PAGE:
1. … sort of. Image Capture (and the import tool in only see the original photo, not the edits. I guess this is the right choice if only one image is exposed, but it’s strange that there’s no way to grab the edited photos via Image Capture. 

Notes on Battles and Ableton

Ableton and Battles released a nice video about the process Battles goes through when they’re making a record:

There’s also a nice Q&A blog post that goes into some of the details.

My observations:

  • They don’t use a click. Instead, the loops come through an amp behind the drum riser, so they can all hear them. I’ve got to believe they’re in their monitors, too. This can only work with the rhythmic nature of the loops they use; their music is very staccato
  • Ian Williams is sampling his guitar into Ableton clips, and then playing those clips from a Push. I need to figure out this workflow…
  • They have the same problems I have with an infinite amount of time and making decisions. This time around, Sleep Studies put a lot of the decision-making for drum comping in the hands of another engineer, to get around this issue. Shutdown

This site has been hosted on a few different services over the years, from to a Github-hosted Octopress install to While I was traveling last week, I saw an announcement from that they’re shutting down on August 14. That’s not really a surprise — their site stopped working for me in Safari long ago, and it’s been littered with dead links for a while now.

I briefly considered migrating back to Octopress, or even building my own static system. Manton Reece’s recent migration to WordPress and instructions for microblogging have tipped me back towards a self-hosted WordPress install.

I started dipping my toes into the world of self-hosting earlier this year, and I have a Digital Ocean1 VPS that runs a few static sites. Right now I’m hosting a test version of this site on that server, and I’m planning to redirect all of my existing URLs there before goes dark.

Digital Ocean provide great instructions for getting a WordPress install up and running on an Ubuntu VPS, which I was able to follow pretty easily. The only place I had to deviate from their guide was with some of the install paths, since I wanted to use the local directory /var/www/ instead of /var/www/html/. Digital Ocean provides a second set of instructions for running multiple wordpress installations on a single server, and those instructions assume you’ll be storing the site somewhere other than /var/www/html/.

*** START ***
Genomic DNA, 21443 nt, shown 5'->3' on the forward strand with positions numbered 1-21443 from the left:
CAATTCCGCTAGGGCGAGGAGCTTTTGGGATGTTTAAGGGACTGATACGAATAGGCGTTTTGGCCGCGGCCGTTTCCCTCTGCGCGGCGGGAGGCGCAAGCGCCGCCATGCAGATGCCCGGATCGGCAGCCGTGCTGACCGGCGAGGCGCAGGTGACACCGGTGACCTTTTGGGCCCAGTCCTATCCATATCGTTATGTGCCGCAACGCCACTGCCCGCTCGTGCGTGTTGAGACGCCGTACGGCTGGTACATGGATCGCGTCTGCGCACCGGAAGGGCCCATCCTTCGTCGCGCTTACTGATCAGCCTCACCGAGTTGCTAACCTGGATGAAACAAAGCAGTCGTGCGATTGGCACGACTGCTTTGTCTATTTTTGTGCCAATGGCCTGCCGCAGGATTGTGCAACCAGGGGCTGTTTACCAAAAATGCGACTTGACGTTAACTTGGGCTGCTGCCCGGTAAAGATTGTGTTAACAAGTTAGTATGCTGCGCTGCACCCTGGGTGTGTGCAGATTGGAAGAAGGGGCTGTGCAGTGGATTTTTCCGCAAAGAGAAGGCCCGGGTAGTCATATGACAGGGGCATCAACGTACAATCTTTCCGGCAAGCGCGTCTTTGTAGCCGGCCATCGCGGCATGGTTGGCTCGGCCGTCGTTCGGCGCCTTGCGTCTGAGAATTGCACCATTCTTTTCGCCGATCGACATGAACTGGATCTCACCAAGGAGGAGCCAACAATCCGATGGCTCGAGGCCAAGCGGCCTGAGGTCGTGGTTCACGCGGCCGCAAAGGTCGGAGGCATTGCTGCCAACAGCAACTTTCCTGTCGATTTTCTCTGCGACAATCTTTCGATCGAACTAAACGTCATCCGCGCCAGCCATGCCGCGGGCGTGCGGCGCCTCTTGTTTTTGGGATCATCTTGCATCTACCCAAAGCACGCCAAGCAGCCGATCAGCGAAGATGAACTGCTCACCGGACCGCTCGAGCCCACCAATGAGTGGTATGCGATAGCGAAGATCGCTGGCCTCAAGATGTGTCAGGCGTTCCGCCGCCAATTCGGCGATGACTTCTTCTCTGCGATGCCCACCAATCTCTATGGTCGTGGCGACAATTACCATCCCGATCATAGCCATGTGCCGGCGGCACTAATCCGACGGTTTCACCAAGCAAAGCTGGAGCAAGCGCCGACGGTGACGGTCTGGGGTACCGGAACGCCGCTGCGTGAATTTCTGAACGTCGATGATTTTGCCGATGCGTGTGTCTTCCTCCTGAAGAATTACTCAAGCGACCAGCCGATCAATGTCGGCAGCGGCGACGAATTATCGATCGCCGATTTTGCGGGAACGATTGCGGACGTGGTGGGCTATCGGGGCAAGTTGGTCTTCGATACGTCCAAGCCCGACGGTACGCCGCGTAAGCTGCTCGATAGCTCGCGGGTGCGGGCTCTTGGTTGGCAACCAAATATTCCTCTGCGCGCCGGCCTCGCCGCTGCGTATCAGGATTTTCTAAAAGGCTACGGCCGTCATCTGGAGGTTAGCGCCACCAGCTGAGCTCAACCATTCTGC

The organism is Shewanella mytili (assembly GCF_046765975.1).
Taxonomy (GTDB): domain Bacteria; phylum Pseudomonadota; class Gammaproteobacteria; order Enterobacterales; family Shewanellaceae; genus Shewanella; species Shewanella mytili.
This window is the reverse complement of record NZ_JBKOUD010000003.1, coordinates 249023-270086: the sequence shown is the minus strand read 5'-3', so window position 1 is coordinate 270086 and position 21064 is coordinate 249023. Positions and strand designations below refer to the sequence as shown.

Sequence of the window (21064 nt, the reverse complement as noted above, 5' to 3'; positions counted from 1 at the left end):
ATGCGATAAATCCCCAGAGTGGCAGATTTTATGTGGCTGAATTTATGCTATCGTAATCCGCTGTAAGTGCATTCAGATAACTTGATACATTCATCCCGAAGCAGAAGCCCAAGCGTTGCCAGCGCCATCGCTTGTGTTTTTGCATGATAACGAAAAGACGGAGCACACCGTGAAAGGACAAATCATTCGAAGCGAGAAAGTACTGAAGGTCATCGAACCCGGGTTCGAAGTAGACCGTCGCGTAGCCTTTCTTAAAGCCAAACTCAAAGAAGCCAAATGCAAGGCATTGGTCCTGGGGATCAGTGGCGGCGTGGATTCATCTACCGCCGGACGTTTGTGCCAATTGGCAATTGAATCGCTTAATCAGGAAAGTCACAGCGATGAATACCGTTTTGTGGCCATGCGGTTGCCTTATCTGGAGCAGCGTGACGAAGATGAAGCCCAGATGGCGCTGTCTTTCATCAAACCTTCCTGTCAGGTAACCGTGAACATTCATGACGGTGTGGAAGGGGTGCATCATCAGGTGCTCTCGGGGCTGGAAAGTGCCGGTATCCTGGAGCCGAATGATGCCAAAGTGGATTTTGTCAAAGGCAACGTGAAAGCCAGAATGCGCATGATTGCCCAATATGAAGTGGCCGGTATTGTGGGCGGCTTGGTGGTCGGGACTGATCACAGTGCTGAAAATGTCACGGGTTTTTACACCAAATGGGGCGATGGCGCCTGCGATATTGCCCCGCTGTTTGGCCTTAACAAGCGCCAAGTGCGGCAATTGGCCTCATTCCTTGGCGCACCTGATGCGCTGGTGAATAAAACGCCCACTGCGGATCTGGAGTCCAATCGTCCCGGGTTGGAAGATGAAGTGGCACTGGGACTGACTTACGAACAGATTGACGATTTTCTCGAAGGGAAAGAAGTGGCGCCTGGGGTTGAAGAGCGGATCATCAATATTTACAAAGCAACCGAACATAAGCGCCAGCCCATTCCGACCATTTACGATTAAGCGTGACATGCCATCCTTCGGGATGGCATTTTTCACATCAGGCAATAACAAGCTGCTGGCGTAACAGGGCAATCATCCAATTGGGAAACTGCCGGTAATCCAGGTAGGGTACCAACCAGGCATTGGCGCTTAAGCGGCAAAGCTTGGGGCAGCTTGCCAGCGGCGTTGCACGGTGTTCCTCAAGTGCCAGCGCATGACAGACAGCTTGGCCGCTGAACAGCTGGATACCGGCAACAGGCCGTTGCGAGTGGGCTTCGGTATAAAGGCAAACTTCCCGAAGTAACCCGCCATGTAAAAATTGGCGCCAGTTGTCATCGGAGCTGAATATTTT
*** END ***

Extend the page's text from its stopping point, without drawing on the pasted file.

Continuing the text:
My plan is to document the migration; hopefully it will be useful to someone else, but mostly I’m making these notes for my own reference.

  1. Yes, this is a referral link - but you get a $10 credit if you sign up with it, and I get $25 in credit after you spend $25 with them. 

Neil Young vs. Technology, Round 2

“I don’t need my music to be devalued by the worst quality in the history of broadcasting or any other form of distribution,” the Canadian rocker said in a post on his Facebook page.

Ladies and gentlemen, Neil Young. What a jackass.

The quality of streaming services like Apple Music and Spotify drastically exceeds that of typical FM Broadcasts.

It’s difficult to make a comparison of FM and streaming on the specifications, since FM is heavily processed (especially the dynamic range) before broadcasting, while streaming relies on perceptual encoding. We need to use subjective data to make the comparison. This paper from the Journal of the Audio Engineering Society (here’s a copy outside the paywall) equates the subjective quality of FM radio to 160 kbps data rate (using the DAB standard MP2 codec). This article indicates that Apple Music offers content at 256kbps AAC, and Spotify uses 320kbps MP3.

Streaming services offer higher bitrates with better codecs than the equivalent FM transmission. After spending the last month testing Apple Music, I’m convinced that their audio quality is sufficient for my very picky taste. Streaming also undisputedly trumps AM and cassettes, which Neil has definitely been a victim of over the years.

If Neil Young is so down on streaming quality, he should only allow distribution of his music on CD. This is just another publicity stunt.